Uzbek cotton, which is one of the most important Uzbek exports, is boycotted by many UK retailers such as Tesco, Marks & Spencer, Debenhams and ASDA, following reports on the use of child labour in Uzbekistan in 2009-2011. Following the earlier turmoil in the global media, and a public ban of the Uzbek cotton by many European clothes brands, the Uzbek government assured the world that no children of school age would be involved in cotton harvest. During the past two years some progress has been made and there have been fewer reports of the use of child labour in Uzbekistan. However, the previous events and disruption of contracts with Western companies had already forced Uzbekistan to switch its focus to the emerging markets instead of Europe.

All does not appear smooth with the British investments in the country either. While UK capital is present in Uzbekistan, either directly or via joint ventures (according to Uzbek British Trade and Industry Council (UBTIC)), currently 437 companies with British funding are operating in Uzbekistan), some big UK investors have unfortunately left the country. Those include Oxus Gold, a mining group, and Intercontinental Hotels Group, a well-known hospitality group.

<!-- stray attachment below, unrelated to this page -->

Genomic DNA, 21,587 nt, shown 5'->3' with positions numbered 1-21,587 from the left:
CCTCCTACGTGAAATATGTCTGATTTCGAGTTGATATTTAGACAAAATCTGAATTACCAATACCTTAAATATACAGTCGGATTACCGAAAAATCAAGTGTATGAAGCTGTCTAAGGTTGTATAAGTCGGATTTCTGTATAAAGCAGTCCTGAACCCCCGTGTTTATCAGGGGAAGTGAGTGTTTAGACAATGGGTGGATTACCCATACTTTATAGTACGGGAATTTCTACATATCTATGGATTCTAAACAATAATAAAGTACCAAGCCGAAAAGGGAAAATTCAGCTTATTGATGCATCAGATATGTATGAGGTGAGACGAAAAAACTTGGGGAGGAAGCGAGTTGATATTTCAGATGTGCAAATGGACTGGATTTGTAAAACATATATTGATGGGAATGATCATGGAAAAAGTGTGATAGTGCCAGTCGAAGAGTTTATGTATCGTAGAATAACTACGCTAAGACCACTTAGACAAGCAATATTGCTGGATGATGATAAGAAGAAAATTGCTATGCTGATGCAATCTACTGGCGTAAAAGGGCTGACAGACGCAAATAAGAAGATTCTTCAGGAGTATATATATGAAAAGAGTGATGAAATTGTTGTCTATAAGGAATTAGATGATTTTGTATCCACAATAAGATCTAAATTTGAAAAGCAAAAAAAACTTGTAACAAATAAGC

In late 2013, London hosted the 20th session of the UBTIC . Held at the Foreign Office premises, the 20th anniversary meeting included many British government officials and business representatives. The Uzbek government delegation headed by Ganiev, emphasized favourable business and economic environment in Uzbekistan and highlighted the potential for development of the bilateral economic and trade cooperation. Both parties – UK and Uzbekistan seem to indirectly recognise the need to improve the current bilateral relationship’s less-than-perfect state.

As a Minister, Mr. Ganiev is challenged to attract more UK investments and retain those in the country. Lobbying the need to update the relevant legislation, introducing full currency conversion, as well as ensuring no child labour is ever in place, would be some of the viable steps in this direction. The Uzbek government cannot neglect the fact that the economic welfare of the majority and a favourable investment climate matter as much as political and security issues, and it is hoped that progress will be made accordingly.

Improving the relationship requires both sides to  cooperate. Opportunities for Uzbekistan will also depend on UK investors and politicians and their approach to Uzbek specifics. Positive steps of the Uzbek government could be highlighted as much as the negative events in the UK media – too often anything positive is lost amongst the sensational stories, however the Uzbek government needs to develop a more pro-media approach. The UK needs to track and appreciate progress made by Uzbekistan and aim at a better understanding of its politics, economics and its Soviet legacy, and work on policies accordingly. After all, democracies are not built in one day.

It is hoped that efforts from both parties will turn the “potential for development” of UK-Uzbek ties into an actual development of those. Both UK and Uzbekistan communities are looking forward to it.